Italy set to tighten covid rules amid rise of Omicron

Italy sees increase in Omicron cases over weekend.

Italian premier Mario Draghi has convened a meeting with the government's covid 'control room', Palazzo Chigi announced, amid a rise in the number of cases of the highly contagious Omicron variant of the virus.

The topics up for discussion at the meeting on 23 December are set to include a tightening of Italy's existing covid restrictions, reports state broadcaster RAI, citing "informed" government sources.

The move, which will take into consideration the latest national and European covid data, comes after Italy's national health institute (ISS) said on Saturday that it had so far identified 84 Omicron cases, "growing strongly" from the 55 announced on Friday.

The highest number of Omicron cases were detected in the northern Lombardy region around Milan (33) and in the southern Campania region around Naples (20), with the rest spread out across the country including eight cases in the Lazio region around Rome, reports news agency ANSA.

The new restrictions being discussed could include a further extension of the covid vaccination obligation to certain categories of workers with greater contact with the public, ANSA reports.

Last week the government added teachers, police and the military to the categories for mandatory vaccination which already included doctors, nurses and healthcare workers.

Another proposal set to be evaluated on 23 December, according to newspaper Corriere della Sera, is the obligation for covid tests "even for vaccinated people to participate in events, parties, and go to crowded places such as cinemas, theatres and discos."

Also reportedly up for discussion will be an obligation to wear masks outdoors, something that is already required in 'yellow zones' - under Italy's system of covid restrictions - which from Monday will apply to seven regions: Alto Adige, Fruili-Venezia Giulia, Calabria, Marche, Veneto, Liguria and Trentino.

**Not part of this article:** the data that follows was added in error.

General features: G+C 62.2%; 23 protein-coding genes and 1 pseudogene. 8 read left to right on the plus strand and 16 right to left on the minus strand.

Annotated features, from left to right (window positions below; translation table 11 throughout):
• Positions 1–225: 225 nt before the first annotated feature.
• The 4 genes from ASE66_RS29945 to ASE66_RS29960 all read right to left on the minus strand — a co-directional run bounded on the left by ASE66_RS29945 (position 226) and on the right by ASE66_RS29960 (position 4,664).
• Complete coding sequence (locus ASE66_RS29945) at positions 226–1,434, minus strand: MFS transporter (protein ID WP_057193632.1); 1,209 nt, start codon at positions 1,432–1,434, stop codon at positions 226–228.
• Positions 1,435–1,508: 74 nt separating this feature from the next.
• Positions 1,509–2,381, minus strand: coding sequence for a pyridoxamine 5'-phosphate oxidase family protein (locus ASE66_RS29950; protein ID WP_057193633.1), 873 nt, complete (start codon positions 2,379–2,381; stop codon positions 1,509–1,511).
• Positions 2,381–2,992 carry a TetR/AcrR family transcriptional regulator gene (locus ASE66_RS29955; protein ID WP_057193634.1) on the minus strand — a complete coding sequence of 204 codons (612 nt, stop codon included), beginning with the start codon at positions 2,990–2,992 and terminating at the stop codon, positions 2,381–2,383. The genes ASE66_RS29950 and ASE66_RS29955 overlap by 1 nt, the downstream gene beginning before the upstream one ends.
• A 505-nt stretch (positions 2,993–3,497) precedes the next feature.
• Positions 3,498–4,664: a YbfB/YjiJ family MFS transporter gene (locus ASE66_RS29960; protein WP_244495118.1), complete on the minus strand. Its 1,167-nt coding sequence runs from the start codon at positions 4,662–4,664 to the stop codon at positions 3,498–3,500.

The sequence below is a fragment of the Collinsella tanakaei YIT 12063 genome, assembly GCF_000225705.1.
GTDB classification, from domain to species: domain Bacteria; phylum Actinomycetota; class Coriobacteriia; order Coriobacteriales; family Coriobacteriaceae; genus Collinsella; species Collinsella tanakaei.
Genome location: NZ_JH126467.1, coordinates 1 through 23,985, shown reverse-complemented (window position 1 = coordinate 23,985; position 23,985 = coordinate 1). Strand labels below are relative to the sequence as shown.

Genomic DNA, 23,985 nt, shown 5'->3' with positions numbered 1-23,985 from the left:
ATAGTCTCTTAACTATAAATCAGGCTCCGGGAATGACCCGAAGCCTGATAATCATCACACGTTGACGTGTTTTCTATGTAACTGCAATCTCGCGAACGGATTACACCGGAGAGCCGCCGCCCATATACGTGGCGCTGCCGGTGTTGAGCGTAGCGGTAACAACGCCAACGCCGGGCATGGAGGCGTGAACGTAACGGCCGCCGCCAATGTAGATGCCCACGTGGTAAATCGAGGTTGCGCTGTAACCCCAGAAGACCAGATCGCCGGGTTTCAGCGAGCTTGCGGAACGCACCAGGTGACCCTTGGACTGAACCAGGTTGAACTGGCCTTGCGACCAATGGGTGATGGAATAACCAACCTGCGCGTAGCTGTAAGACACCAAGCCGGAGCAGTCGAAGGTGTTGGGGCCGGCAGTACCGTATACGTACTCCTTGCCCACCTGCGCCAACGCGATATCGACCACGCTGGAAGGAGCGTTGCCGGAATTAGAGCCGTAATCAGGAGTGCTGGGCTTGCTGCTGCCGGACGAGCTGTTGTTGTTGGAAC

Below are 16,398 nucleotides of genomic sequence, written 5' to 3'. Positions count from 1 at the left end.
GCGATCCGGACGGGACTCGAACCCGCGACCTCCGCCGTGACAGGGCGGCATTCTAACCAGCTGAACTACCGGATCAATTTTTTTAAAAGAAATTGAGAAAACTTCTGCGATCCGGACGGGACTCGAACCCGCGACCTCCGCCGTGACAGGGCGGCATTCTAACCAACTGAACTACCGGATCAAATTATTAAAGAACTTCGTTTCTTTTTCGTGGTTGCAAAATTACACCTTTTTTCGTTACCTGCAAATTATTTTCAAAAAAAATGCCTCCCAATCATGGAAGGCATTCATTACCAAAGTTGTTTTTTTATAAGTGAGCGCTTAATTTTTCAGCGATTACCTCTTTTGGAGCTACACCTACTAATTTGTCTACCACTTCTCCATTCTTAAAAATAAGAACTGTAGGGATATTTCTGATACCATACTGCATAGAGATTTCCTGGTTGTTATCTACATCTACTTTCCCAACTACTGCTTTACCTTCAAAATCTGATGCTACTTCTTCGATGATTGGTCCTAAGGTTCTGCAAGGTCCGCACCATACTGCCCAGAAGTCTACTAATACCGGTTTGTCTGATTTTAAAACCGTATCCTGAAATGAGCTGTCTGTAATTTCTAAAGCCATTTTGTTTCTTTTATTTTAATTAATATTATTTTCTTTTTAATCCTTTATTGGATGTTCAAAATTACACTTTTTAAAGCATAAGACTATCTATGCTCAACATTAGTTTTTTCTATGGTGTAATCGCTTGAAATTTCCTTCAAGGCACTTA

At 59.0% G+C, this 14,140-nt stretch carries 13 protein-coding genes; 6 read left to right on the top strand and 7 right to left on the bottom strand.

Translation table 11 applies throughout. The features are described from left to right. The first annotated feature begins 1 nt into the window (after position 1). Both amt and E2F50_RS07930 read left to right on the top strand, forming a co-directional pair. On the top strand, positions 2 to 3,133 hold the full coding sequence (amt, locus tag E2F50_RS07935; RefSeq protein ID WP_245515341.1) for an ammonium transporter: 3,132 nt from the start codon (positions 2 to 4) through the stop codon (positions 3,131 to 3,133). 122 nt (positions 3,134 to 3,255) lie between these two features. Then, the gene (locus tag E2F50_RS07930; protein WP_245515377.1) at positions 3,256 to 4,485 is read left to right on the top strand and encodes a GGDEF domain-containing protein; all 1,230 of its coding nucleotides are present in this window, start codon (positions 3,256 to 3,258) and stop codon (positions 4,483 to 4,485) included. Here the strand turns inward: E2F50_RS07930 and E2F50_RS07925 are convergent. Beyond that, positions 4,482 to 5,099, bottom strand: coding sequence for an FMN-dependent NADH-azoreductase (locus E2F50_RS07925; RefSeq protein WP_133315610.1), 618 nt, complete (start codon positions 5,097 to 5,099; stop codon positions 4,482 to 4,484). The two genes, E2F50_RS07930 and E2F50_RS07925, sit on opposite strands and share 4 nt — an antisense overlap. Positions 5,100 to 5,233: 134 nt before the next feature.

The requirement to wear masks outdoors has already been imposed by many Italian cities, including Rome and Milan, in crowded shopping areas over the Christmas period.

The government is also set to evaluate reducing the duration of the Green Pass - which proves the holder has been vaccinated against covid, recovered from the virus or tested negative - from six to five months.

On Friday Italy's emergency coronavirus commissioner General Francesco Paolo Figliuolo appealed to people to get the third 'booster' dose, as well as vaccinate their children, calling on Italians to be "responsible" during the festive season.

More than 85 per cent of Italy's population over the age of 12 is now double-vaccinated, with 14.5 million people so far receiving the third dose, according to the latest government data.


For official information about the covid-19 situation in Italy - in English - see the health ministry website. Cover image: Galleria Alberto Sordi, Rome, 18 December 2021. Photo Wanted in Rome.